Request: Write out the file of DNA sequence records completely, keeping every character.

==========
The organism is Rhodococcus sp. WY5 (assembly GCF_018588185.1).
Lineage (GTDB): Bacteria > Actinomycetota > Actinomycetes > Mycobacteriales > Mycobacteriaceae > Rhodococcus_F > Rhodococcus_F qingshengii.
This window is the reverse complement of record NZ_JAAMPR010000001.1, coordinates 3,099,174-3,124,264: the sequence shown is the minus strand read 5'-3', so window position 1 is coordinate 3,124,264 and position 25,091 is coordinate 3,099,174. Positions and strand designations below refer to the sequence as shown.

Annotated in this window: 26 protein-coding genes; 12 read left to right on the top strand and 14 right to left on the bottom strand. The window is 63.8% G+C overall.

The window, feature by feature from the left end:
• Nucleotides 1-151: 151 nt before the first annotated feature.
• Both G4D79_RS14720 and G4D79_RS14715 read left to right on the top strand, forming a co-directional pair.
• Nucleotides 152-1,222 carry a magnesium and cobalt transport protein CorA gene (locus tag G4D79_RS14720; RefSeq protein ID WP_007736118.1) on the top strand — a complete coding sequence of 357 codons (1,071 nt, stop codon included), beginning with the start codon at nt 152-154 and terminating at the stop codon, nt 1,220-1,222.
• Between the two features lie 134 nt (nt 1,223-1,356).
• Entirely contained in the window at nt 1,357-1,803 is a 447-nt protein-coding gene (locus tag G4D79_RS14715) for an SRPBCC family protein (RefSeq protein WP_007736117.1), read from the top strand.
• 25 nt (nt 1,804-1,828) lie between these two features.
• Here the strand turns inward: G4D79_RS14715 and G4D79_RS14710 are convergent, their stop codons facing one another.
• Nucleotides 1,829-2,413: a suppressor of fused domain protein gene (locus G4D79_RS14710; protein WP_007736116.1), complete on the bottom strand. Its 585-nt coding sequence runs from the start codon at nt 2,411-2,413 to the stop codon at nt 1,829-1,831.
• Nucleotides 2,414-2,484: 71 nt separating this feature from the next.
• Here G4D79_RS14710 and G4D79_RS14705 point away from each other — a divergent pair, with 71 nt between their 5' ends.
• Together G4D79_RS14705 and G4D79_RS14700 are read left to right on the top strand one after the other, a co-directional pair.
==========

The organism is Rhodococcus sp. WY5 (assembly GCF_018588185.1).
Lineage (GTDB): Bacteria > Actinomycetota > Actinomycetes > Mycobacteriales > Mycobacteriaceae > Rhodococcus_F > Rhodococcus_F qingshengii.
This window is the reverse complement of record NZ_JAAMPR010000001.1, coordinates 3,099,174-3,124,264: the sequence shown is the minus strand read 5'-3', so window position 1 is coordinate 3,124,264 and position 25,091 is coordinate 3,099,174. Positions and strand designations below refer to the sequence as shown.

Annotated in this window: 26 protein-coding genes; 12 read left to right on the top strand and 14 right to left on the bottom strand. The window is 63.8% G+C overall.

The window, feature by feature from the left end:
• Nucleotides 1-151: 151 nt before the first annotated feature.
• Both G4D79_RS14720 and G4D79_RS14715 read left to right on the top strand, forming a co-directional pair.
• Nucleotides 152-1,222 carry a magnesium and cobalt transport protein CorA gene (locus tag G4D79_RS14720; RefSeq protein ID WP_007736118.1) on the top strand — a complete coding sequence of 357 codons (1,071 nt, stop codon included), beginning with the start codon at nt 152-154 and terminating at the stop codon, nt 1,220-1,222.
• Between the two features lie 134 nt (nt 1,223-1,356).
• Entirely contained in the window at nt 1,357-1,803 is a 447-nt protein-coding gene (locus tag G4D79_RS14715) for an SRPBCC family protein (RefSeq protein WP_007736117.1), read from the top strand.
• 25 nt (nt 1,804-1,828) lie between these two features.
• Here the strand turns inward: G4D79_RS14715 and G4D79_RS14710 are convergent, their stop codons facing one another.
• Nucleotides 1,829-2,413: a suppressor of fused domain protein gene (locus G4D79_RS14710; protein WP_007736116.1), complete on the bottom strand. Its 585-nt coding sequence runs from the start codon at nt 2,411-2,413 to the stop codon at nt 1,829-1,831.
• Nucleotides 2,414-2,484: 71 nt separating this feature from the next.
• Here G4D79_RS14710 and G4D79_RS14705 point away from each other — a divergent pair, with 71 nt between their 5' ends.
• Together G4D79_RS14705 and G4D79_RS14700 are read left to right on the top strand one after the other, a co-directional pair.